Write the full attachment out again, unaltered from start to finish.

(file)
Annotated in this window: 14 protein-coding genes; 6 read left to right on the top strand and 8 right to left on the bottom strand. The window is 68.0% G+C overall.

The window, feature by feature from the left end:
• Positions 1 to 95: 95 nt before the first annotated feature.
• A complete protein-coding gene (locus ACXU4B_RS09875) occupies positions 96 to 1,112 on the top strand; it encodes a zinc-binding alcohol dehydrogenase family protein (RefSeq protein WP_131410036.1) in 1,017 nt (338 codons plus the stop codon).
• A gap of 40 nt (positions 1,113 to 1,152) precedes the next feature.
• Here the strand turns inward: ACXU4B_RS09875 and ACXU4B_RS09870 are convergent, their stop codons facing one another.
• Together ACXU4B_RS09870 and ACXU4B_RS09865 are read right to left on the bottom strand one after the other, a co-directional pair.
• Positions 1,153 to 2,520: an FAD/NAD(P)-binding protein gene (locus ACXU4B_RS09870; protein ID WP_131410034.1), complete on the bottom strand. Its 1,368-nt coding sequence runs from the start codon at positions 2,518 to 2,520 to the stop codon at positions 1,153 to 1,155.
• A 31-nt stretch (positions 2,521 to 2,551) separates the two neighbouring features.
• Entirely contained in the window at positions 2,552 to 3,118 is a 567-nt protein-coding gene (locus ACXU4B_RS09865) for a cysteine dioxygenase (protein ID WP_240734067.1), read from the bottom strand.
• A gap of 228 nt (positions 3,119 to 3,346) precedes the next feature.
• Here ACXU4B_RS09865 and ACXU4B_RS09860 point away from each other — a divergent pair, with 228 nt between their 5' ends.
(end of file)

Annotated in this window: 14 protein-coding genes; 6 read left to right on the top strand and 8 right to left on the bottom strand. The window is 68.0% G+C overall.

The window, feature by feature from the left end:
• Positions 1 to 95: 95 nt before the first annotated feature.
• A complete protein-coding gene (locus ACXU4B_RS09875) occupies positions 96 to 1,112 on the top strand; it encodes a zinc-binding alcohol dehydrogenase family protein (RefSeq protein WP_131410036.1) in 1,017 nt (338 codons plus the stop codon).
• A gap of 40 nt (positions 1,113 to 1,152) precedes the next feature.
• Here the strand turns inward: ACXU4B_RS09875 and ACXU4B_RS09870 are convergent, their stop codons facing one another.
• Together ACXU4B_RS09870 and ACXU4B_RS09865 are read right to left on the bottom strand one after the other, a co-directional pair.
• Positions 1,153 to 2,520: an FAD/NAD(P)-binding protein gene (locus ACXU4B_RS09870; protein ID WP_131410034.1), complete on the bottom strand. Its 1,368-nt coding sequence runs from the start codon at positions 2,518 to 2,520 to the stop codon at positions 1,153 to 1,155.
• A 31-nt stretch (positions 2,521 to 2,551) separates the two neighbouring features.
• Entirely contained in the window at positions 2,552 to 3,118 is a 567-nt protein-coding gene (locus ACXU4B_RS09865) for a cysteine dioxygenase (protein ID WP_240734067.1), read from the bottom strand.
• A gap of 228 nt (positions 3,119 to 3,346) precedes the next feature.
• Here ACXU4B_RS09865 and ACXU4B_RS09860 point away from each other — a divergent pair, with 228 nt between their 5' ends.